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A Night to Remember

By: Douglas R. Johnson
© 2006 by Douglas R. Johnson.

Tonight is Sunday evening, the first day of daylight savings time. My wife is in bed sleeping now, but what I am relating was what I felt earlier this evening. We were watching Jewel of the Nile together, me on the floor and Peg on the couch. She never made it to the end but I was wide awake.

Next was Criminal Intent on one station and A Night to Remember on another. I kept going back and forth while Peg continued to cut z's.

But I really could not watch them sink again. It is just too emotional for me. I have already come up with two or three ways to have saved the souls that were lost.

They could have steamed back to the iceberg rather than just stopping. That way they could ferry survivors to the berg as it was big enough to support many.

They could have steamed towards the Californian which was just some ten miles away but could not tell they were in trouble.

They could have flashed the total lights on the ship from the main switch in to code to contact the Californian as they could see the signal lantern nor understand the flares.

But what could have happened did not happen and so many perished. I guess that started me thinking in a misty way. I have seen the program a number of times so I know what happens and when.

But then when I was back at Criminal Intent, even though it was just a made-up story, something stirred me. There was a couple of children at risk from a deranged parent and the cops had to speed across northern New Jersey to rescue them.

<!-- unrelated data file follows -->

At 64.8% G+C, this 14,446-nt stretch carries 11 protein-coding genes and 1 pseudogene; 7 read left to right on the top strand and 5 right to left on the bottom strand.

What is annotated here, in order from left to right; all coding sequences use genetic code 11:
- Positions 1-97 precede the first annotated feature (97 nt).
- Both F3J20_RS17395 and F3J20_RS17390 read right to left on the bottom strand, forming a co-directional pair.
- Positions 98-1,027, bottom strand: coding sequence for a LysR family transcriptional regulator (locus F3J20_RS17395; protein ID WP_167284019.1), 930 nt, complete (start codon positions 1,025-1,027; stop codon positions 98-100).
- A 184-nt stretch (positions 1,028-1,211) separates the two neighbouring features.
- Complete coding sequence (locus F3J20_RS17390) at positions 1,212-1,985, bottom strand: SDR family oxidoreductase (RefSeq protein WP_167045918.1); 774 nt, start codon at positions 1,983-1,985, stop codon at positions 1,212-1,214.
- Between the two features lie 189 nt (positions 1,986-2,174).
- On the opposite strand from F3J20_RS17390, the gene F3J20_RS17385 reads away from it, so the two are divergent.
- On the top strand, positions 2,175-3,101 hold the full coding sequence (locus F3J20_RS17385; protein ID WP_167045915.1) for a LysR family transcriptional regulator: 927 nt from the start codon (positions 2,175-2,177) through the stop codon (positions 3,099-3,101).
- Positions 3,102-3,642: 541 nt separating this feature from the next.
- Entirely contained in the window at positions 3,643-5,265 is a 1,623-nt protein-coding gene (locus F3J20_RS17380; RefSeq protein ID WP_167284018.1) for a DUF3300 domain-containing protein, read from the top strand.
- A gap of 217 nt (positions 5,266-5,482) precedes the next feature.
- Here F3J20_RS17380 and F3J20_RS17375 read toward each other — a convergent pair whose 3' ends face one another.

But now I have to back up some or you won't understand what I felt.

Here I am in my 60's living in the woods of Central Virginia for the past seven or so years. But I grew up in northern New Jersey, Kearny to be exact. When they said a motel in Newark, that was just a half hour or so from Kearny.

When I was a teenager, before I drove, I lived on Kearny Avenue, 504 to be exact. I remember an incident where an ambulance from North Arlington ran into a milk truck on the corner of Kearny and Oakwood Avenues. This happened because the ambulance was running with just the emergency lights going slowly through a red light. The milk truck had the green so it just pulled across. Obviously neither saw each other and thus a minor fender bender. Not really a big deal because each was proceeding cautiously.

I remember another experience when I was in grade school. A UPS truck overturned on a corner and the driver was pinned inside. I ran to the next corner and pulled the fire alarm. I was really nervous about it because in my mind I was not sure about it because it was actually not a fire. Kids think that way sometimes. When the trucks came, I directed them to the fire. I realized then that what I did was appropriate.

I guess that is enough set up. Let me get to this "Night to Remember". I was living with my mom and dad at the time at 216 Laurel Avenue, Kearny. It was warm so it must have been summer. I had a new 1965 black Mustang convertible with a white top and black interior. It had a 260 engine with a 3 on the floor manual transmission. But I cannot figure out if it was 1964 or 1965.